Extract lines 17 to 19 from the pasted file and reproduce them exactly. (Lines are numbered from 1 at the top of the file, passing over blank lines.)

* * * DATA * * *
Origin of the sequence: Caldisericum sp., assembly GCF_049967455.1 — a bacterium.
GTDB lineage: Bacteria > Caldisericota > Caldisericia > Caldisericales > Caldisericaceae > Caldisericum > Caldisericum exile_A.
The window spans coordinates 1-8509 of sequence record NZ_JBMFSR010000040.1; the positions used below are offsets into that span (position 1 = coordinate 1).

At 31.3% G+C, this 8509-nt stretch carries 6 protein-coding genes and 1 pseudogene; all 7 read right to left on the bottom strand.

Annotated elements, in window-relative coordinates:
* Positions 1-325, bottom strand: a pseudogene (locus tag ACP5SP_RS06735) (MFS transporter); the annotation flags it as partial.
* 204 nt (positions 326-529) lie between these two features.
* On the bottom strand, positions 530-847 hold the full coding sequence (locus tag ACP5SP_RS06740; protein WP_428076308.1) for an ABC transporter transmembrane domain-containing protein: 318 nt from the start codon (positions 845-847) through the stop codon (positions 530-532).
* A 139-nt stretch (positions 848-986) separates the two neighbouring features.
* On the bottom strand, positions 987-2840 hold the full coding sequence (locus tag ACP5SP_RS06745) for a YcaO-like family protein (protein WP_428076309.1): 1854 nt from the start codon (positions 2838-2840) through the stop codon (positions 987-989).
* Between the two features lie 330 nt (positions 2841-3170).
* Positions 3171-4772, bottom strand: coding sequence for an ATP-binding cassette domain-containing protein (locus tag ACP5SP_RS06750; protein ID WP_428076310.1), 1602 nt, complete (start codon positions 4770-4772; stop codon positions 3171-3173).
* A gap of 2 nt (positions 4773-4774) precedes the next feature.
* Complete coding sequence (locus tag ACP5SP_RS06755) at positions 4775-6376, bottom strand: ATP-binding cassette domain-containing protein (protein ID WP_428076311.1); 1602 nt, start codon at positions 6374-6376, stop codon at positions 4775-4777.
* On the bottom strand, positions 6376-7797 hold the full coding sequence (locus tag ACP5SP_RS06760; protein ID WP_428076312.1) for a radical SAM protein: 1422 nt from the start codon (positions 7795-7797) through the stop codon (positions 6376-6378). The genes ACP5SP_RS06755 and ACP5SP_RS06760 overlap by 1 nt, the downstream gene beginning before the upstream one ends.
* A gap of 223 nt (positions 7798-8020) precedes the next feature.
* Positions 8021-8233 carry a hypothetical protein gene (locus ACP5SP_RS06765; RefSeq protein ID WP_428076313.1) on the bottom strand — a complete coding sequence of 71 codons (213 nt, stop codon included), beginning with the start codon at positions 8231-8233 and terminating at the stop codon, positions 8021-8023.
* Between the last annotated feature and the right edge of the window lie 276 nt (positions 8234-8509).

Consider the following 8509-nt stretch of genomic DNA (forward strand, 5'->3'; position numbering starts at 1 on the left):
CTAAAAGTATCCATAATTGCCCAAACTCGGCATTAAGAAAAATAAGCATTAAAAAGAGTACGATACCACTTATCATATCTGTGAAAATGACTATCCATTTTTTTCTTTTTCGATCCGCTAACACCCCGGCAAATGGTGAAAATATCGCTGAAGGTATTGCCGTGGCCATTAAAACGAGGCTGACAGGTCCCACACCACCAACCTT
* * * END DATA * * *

* Positions 8021-8233 carry a hypothetical protein gene (locus ACP5SP_RS06765; RefSeq protein ID WP_428076313.1) on the bottom strand — a complete coding sequence of 71 codons (213 nt, stop codon included), beginning with the start codon at positions 8231-8233 and terminating at the stop codon, positions 8021-8023.
* Between the last annotated feature and the right edge of the window lie 276 nt (positions 8234-8509).

Consider the following 8509-nt stretch of genomic DNA (forward strand, 5'->3'; position numbering starts at 1 on the left):